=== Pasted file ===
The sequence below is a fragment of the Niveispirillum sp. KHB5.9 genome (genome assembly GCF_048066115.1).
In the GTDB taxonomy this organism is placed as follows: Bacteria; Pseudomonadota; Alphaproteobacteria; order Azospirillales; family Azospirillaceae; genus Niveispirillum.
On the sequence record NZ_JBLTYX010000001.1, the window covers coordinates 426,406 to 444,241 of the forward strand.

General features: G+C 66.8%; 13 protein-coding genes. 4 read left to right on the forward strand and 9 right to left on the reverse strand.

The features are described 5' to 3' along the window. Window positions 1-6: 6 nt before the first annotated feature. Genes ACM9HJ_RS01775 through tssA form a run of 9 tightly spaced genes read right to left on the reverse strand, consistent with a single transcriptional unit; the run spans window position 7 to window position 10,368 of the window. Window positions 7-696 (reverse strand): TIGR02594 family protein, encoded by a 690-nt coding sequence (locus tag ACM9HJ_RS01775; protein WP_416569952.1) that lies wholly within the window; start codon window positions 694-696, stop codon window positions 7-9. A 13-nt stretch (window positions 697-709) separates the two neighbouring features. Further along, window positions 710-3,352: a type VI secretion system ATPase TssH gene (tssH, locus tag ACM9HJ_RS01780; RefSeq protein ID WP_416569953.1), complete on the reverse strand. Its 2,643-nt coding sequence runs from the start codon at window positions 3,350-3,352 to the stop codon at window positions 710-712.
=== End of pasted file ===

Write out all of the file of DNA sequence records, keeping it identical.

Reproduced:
The sequence below is a fragment of the Niveispirillum sp. KHB5.9 genome (genome assembly GCF_048066115.1).
In the GTDB taxonomy this organism is placed as follows: Bacteria; Pseudomonadota; Alphaproteobacteria; order Azospirillales; family Azospirillaceae; genus Niveispirillum.
On the sequence record NZ_JBLTYX010000001.1, the window covers coordinates 426,406 to 444,241 of the forward strand.

General features: G+C 66.8%; 13 protein-coding genes. 4 read left to right on the forward strand and 9 right to left on the reverse strand.

The features are described 5' to 3' along the window. Window positions 1-6: 6 nt before the first annotated feature. Genes ACM9HJ_RS01775 through tssA form a run of 9 tightly spaced genes read right to left on the reverse strand, consistent with a single transcriptional unit; the run spans window position 7 to window position 10,368 of the window. Window positions 7-696 (reverse strand): TIGR02594 family protein, encoded by a 690-nt coding sequence (locus tag ACM9HJ_RS01775; protein WP_416569952.1) that lies wholly within the window; start codon window positions 694-696, stop codon window positions 7-9. A 13-nt stretch (window positions 697-709) separates the two neighbouring features. Further along, window positions 710-3,352: a type VI secretion system ATPase TssH gene (tssH, locus tag ACM9HJ_RS01780; RefSeq protein ID WP_416569953.1), complete on the reverse strand. Its 2,643-nt coding sequence runs from the start codon at window positions 3,350-3,352 to the stop codon at window positions 710-712.